Perhaps what we need is a change of itinerary—something like that which the apostle Paul experienced in today’s text. But this begins, not by seeing the difficulties in life as God not paying attention to us, but by seeing such times as opportunities to be confronted by a new way of seeing our world and taking a road we had perhaps never thought of before. Like those living in the first century, we may have become accustomed to looking for God in only certain places or in only certain ways. But perhaps God wants to take us out of the church building to the city gates or even, heaven forbid, open the very gates of the city to those whom we have marginalized. What might that look like? Where might such a thing happen?
I want to tell you about a couple of alums from our department who have forced me to rethink my itinerary. Because some of what I want to share is somewhat sensitive, I have chosen not to reveal their real names lest it be embarrassing to them. So, for the sake of today’s narrative I’ll simply call them Moe, Larry, and Curly. These three guys all came to our department a number of years back and were somewhat nondescript. They were, like many of my students, fun-loving, somewhat carefree guys. They had their passions—most of which, I came to believe, were outside the classroom, though their love for Jesus was apparent to anyone who knew them. They enjoyed sparring with Dr. McPeak and myself, but I have to confess, I wasn’t sure if any them would make a big impact on the world because they were “C-level” students who sat in the middle or at the back of the class and didn’t seem to get fired up about spending the evening reading in the library the way I do.
Over the years we have remained in casual contact. And they each have gone their separate ways, all of them eventually getting married. So, I was somewhat surprised to hear a few years ago that two of them had come together to plant a church. They were absolutely convinced that this was what God wanted them to do and they were willing to put their lives on the line for this venture of faith. When they came by to tell me about it, I have to admit that I thought they were a little bit crazy. They told me how they wanted this to be a “safe place” for people and an open space situated near the “city gates” where they lived. They didn’t want to invest a bunch of money in an expensive building, they just wanted to find some space they could rent where they could share the gospel narrative and help people discover Jesus in their everyday lives.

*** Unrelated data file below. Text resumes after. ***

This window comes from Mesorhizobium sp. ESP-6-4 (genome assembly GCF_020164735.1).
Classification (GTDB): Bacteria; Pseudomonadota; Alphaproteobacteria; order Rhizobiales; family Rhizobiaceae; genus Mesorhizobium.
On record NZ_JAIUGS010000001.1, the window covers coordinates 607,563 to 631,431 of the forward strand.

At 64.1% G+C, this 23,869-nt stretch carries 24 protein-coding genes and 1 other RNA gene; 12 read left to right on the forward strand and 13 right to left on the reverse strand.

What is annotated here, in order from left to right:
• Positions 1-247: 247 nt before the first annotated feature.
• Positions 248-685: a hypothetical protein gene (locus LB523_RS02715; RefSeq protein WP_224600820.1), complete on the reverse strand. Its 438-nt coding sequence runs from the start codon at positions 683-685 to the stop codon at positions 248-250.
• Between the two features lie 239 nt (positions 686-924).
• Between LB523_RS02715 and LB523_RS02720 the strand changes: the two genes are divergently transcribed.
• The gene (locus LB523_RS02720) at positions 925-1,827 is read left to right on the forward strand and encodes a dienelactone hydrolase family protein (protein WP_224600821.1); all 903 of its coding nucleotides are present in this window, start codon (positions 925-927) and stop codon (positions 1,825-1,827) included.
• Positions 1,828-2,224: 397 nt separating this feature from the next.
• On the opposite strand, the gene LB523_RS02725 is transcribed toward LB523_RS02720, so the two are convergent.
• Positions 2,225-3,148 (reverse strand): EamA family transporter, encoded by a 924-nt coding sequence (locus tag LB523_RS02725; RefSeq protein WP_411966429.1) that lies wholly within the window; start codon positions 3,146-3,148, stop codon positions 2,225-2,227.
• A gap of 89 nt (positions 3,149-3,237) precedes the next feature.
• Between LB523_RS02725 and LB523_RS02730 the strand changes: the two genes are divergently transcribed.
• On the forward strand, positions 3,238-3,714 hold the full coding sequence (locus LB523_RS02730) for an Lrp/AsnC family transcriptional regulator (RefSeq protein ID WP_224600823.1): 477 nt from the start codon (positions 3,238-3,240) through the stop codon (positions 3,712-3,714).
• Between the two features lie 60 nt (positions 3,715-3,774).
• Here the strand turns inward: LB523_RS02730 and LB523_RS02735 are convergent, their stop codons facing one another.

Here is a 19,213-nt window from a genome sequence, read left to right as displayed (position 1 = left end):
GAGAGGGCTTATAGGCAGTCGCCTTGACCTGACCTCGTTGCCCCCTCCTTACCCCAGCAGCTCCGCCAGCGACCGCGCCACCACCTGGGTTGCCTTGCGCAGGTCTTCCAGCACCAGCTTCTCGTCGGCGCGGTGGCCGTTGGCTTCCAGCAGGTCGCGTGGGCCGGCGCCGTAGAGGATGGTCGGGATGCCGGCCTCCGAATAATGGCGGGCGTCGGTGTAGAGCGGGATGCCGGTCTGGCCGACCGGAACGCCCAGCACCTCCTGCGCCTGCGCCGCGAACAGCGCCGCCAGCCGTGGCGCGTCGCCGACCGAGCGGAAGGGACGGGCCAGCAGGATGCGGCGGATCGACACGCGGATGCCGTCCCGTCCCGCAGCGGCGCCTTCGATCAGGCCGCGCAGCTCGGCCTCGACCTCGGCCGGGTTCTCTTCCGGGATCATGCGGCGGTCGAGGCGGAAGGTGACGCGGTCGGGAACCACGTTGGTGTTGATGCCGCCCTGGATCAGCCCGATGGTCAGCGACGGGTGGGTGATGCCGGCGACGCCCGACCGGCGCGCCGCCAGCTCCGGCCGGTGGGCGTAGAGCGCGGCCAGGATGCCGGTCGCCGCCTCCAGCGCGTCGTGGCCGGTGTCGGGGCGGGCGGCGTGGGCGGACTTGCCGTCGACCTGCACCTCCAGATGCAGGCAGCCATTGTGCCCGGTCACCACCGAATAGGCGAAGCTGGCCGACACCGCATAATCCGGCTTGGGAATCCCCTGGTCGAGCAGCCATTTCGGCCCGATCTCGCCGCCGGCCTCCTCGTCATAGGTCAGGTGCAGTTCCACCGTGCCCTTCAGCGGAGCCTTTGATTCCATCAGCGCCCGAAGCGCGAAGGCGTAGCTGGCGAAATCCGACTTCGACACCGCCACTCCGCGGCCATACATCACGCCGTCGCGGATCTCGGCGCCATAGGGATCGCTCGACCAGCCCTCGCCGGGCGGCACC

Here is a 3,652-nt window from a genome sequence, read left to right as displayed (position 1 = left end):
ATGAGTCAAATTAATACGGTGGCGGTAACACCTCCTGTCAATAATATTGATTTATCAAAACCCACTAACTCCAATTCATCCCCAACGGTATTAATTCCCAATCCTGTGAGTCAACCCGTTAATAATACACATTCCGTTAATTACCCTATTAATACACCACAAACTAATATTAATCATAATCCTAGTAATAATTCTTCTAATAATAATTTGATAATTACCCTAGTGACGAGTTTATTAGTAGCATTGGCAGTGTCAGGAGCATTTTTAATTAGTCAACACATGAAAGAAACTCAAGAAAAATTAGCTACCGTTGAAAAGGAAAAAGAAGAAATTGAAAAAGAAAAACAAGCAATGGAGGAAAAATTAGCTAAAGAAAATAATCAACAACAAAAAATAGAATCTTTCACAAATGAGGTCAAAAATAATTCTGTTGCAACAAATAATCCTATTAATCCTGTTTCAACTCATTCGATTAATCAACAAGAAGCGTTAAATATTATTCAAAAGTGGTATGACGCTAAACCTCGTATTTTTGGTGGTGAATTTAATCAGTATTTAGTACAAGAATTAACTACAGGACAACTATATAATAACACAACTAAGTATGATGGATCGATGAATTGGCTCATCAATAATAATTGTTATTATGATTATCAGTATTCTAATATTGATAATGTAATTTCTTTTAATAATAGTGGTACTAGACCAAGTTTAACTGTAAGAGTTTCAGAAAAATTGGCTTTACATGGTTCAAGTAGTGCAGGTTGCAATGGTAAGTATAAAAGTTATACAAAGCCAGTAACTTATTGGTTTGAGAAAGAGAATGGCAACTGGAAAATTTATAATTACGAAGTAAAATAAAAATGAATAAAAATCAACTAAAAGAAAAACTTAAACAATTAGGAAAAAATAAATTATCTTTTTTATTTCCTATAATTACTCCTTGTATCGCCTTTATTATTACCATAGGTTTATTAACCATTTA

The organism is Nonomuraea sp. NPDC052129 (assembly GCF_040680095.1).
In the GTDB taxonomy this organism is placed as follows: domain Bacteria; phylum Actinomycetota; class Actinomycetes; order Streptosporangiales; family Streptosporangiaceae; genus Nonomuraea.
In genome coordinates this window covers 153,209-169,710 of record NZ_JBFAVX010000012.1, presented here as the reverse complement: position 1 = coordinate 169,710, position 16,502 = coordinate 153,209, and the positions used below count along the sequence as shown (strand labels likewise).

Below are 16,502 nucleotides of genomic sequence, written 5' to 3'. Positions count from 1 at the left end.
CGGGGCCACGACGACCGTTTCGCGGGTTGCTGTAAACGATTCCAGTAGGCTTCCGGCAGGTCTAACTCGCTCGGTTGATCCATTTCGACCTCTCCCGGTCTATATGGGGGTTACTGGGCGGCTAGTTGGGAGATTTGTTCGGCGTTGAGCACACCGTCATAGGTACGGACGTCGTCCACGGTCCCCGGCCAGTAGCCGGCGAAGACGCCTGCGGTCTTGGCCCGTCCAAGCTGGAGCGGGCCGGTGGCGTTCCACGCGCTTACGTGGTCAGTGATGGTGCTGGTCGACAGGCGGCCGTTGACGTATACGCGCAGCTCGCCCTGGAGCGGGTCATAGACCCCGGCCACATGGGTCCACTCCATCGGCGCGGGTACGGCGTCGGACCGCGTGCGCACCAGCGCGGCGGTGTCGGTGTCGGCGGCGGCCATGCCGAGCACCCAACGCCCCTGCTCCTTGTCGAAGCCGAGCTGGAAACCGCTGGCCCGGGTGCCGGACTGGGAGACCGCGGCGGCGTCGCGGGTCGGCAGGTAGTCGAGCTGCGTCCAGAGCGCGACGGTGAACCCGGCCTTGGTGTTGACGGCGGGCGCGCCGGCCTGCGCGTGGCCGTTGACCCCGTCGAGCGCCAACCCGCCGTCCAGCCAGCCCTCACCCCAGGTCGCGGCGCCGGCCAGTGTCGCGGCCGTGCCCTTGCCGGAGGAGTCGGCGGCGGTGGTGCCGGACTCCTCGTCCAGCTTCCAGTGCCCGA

And you know what, that is just what they did. Recently I had occasion to see some of the work they put in to make this church happen. In fact, one of the guys who participated in that new church plant is now a student of mine. And when I watched Curly preach, I sat back in awe at how he took a text from one of Paul’s epistles and made it come alive for a group of people who sat on the edge of their chairs. Were these the same guys who stayed up at night playing video games and fell asleep in my class because of my boring lectures? Were these the guys that I had written off as accumulating too much debt without spending enough time in the library? What had happened to my assumptions that these guys would not leave a mark on the world?
To say that I was surprised would be to put it mildly. I had mistakenly plotted out an itinerary for these students and had been trying to send them to ministry amongst a bunch of Jews when they had been called to a place down by the river. I had all of the costs worked out, but these fellows decided to be more like Jesus and not count the cost. So, this morning, as we prepare for the Ascension of our Lord, comes these gentle reminders that the resurrected Jesus is not to be held onto and touched in our houses of worship but to be discovered outside our doors, perhaps even outside our carefully-drawn boundaries. And maybe next time I need to learn to just get into the car and drive wherever the wind might take Darlene and me. (Well, at least I’ll think about it.) But even more importantly, I invite you to join me in seeing God’s purposes for the redemption of all of creation in each and every person and in each and every place. And, in so doing, our hearts may yet be ready to get just a glimpse of what a change in itinerary can do when we celebrate the birthday of the church on Pentecost. It is to this open-ended journey that God invites us this morning.